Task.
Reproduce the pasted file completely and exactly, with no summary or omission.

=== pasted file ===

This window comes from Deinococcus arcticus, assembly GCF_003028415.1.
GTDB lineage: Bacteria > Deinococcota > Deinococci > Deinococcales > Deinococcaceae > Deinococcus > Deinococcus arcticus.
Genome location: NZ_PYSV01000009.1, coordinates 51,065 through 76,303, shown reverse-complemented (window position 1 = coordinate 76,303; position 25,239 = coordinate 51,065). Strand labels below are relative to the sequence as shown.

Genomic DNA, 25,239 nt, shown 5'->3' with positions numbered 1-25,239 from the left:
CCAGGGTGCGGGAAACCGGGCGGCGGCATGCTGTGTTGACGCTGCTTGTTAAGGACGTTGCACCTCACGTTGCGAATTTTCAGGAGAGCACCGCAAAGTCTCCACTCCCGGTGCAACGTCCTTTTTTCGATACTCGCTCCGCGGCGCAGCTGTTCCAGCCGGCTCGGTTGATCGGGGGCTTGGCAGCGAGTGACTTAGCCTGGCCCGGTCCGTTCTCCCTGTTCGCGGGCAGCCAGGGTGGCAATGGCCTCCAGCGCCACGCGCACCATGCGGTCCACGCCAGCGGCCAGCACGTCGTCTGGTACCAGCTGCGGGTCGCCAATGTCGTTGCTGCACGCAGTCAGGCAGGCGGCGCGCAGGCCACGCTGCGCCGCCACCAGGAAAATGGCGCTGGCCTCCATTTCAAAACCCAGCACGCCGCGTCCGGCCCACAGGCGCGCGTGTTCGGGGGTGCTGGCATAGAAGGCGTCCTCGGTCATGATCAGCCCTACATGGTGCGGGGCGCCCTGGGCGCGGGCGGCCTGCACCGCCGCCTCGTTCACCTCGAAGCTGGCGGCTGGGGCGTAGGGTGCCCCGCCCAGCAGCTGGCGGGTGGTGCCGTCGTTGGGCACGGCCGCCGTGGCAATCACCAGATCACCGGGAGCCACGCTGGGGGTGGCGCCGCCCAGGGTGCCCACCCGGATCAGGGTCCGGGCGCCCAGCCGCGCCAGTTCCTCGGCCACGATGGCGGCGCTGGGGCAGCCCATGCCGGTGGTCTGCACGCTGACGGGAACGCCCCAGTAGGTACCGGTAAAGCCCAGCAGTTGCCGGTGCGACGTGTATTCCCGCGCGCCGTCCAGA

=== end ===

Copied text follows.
This window comes from Deinococcus arcticus, assembly GCF_003028415.1.
GTDB lineage: Bacteria > Deinococcota > Deinococci > Deinococcales > Deinococcaceae > Deinococcus > Deinococcus arcticus.
Genome location: NZ_PYSV01000009.1, coordinates 51,065 through 76,303, shown reverse-complemented (window position 1 = coordinate 76,303; position 25,239 = coordinate 51,065). Strand labels below are relative to the sequence as shown.

Genomic DNA, 25,239 nt, shown 5'->3' with positions numbered 1-25,239 from the left:
CCAGGGTGCGGGAAACCGGGCGGCGGCATGCTGTGTTGACGCTGCTTGTTAAGGACGTTGCACCTCACGTTGCGAATTTTCAGGAGAGCACCGCAAAGTCTCCACTCCCGGTGCAACGTCCTTTTTTCGATACTCGCTCCGCGGCGCAGCTGTTCCAGCCGGCTCGGTTGATCGGGGGCTTGGCAGCGAGTGACTTAGCCTGGCCCGGTCCGTTCTCCCTGTTCGCGGGCAGCCAGGGTGGCAATGGCCTCCAGCGCCACGCGCACCATGCGGTCCACGCCAGCGGCCAGCACGTCGTCTGGTACCAGCTGCGGGTCGCCAATGTCGTTGCTGCACGCAGTCAGGCAGGCGGCGCGCAGGCCACGCTGCGCCGCCACCAGGAAAATGGCGCTGGCCTCCATTTCAAAACCCAGCACGCCGCGTCCGGCCCACAGGCGCGCGTGTTCGGGGGTGCTGGCATAGAAGGCGTCCTCGGTCATGATCAGCCCTACATGGTGCGGGGCGCCCTGGGCGCGGGCGGCCTGCACCGCCGCCTCGTTCACCTCGAAGCTGGCGGCTGGGGCGTAGGGTGCCCCGCCCAGCAGCTGGCGGGTGGTGCCGTCGTTGGGCACGGCCGCCGTGGCAATCACCAGATCACCGGGAGCCACGCTGGGGGTGGCGCCGCCCAGGGTGCCCACCCGGATCAGGGTCCGGGCGCCCAGCCGCGCCAGTTCCTCGGCCACGATGGCGGCGCTGGGGCAGCCCATGCCGGTGGTCTGCACGCTGACGGGAACGCCCCAGTAGGTACCGGTAAAGCCCAGCAGTTGCCGGTGCGACGTGTATTCCCGCGCGCCGTCCAGA